Numerous viruses hijack cellular protein trafficking pathways to mediate cell entry or to rearrange membrane structures thereby promoting viral replication and antagonizing the immune response. Adaptor protein complexes (AP), which mediate protein sorting in endocytic and secretory transport pathways, are one of the conserved viral targets with many viruses possessing AP-interacting motifs. We present here different mechanisms of viral interference with AP complexes and the functional consequences that allow for efficient viral propagation and evasion of host immune defense. The ubiquity of this phenomenon is evidenced by the fact that there are representatives for AP interference in all major viral families, covered in this review. The best described examples are interactions of human immunodeficiency virus and human herpesviruses with AP complexes. Several other viruses, like Ebola, Nipah, and SARS-CoV-2, are pointed out as high priority disease-causative agents supporting the need for deeper understanding of virus-AP interplay which can be exploited in the design of novel antiviral therapies. Full article
Show Figures

Figure 1

Review
SEIPIN: A Key Factor for Nuclear Lipid Droplet Generation and Lipid Homeostasis
Int. J. Mol. Sci. 2020, 21(21), 8208; https://0-doi-org.brum.beds.ac.uk/10.3390/ijms21218208 - 02 Nov 2020
Cited by 3 | Viewed by 879
Abstract
Lipid homeostasis is essential for normal cell physiology. Generally, lipids are stored in a lipid droplet (LD), a ubiquitous organelle consisting of a neutral lipid core and a single layer of phospholipid membrane. It is thought that LDs are generated from the endoplasmic [...] Read more.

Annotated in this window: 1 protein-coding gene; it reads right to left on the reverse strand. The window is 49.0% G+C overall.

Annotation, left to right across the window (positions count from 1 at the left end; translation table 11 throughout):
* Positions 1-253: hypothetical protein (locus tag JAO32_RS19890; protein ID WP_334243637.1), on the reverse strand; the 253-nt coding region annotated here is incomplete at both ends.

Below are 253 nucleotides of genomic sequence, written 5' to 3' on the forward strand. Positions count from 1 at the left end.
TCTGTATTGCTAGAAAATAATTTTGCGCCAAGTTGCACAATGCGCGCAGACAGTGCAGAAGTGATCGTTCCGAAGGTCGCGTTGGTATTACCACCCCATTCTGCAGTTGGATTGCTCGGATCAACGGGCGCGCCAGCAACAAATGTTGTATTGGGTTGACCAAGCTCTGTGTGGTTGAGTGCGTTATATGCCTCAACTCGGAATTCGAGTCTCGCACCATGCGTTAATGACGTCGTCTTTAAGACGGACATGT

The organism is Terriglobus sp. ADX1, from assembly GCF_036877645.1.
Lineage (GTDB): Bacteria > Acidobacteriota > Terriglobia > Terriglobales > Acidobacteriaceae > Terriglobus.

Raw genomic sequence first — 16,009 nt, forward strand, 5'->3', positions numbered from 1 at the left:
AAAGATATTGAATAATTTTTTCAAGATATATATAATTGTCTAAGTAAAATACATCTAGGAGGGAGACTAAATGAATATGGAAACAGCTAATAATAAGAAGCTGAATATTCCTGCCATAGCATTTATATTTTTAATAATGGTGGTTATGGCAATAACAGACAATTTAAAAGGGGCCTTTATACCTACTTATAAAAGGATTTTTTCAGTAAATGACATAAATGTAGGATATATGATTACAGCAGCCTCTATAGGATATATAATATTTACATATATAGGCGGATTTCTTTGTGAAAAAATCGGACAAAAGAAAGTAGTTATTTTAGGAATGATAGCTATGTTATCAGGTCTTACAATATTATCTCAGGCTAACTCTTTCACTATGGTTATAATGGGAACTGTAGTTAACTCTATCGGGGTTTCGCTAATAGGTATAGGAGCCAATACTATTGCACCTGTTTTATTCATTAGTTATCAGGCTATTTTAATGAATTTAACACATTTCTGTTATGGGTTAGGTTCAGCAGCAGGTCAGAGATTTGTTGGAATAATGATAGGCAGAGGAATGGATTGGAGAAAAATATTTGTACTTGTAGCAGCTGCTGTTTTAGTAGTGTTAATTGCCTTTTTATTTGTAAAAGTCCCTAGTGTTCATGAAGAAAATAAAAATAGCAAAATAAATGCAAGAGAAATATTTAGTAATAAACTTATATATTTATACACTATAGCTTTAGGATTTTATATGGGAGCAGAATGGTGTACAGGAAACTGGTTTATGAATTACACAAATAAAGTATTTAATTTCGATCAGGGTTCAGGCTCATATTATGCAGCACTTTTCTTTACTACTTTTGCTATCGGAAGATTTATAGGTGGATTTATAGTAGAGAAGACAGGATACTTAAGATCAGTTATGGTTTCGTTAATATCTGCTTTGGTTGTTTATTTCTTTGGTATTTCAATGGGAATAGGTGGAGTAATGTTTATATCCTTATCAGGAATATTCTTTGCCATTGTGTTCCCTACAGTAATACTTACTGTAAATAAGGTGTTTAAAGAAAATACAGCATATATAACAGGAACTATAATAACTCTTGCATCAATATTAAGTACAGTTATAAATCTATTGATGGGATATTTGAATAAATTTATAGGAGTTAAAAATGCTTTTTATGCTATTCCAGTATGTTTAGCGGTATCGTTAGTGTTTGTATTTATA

Lipid homeostasis is essential for normal cell physiology. Generally, lipids are stored in a lipid droplet (LD), a ubiquitous organelle consisting of a neutral lipid core and a single layer of phospholipid membrane. It is thought that LDs are generated from the endoplasmic reticulum and then released into the cytosol. Recent studies indicate that LDs can exist in the nucleus, where they play an important role in the maintenance of cell phospholipid homeostasis. However, the details of nuclear lipid droplet (nLD) generation have not yet been clearly characterized. SEIPIN is a nonenzymatic protein encoded by the Berardinelli-Seip congenital lipodystrophy type 2 (BSCL2) gene. It is associated with lipodystrophy diseases. Many recent studies have indicated that SEIPIN is essential for LDs generation. Here, we review much of this research in an attempt to explain the role of SEIPIN in nLD generation. From an integrative perspective, we conclude by proposing a theoretical model to explain how SEIPIN might participate in maintaining homeostasis of lipid metabolism. Full article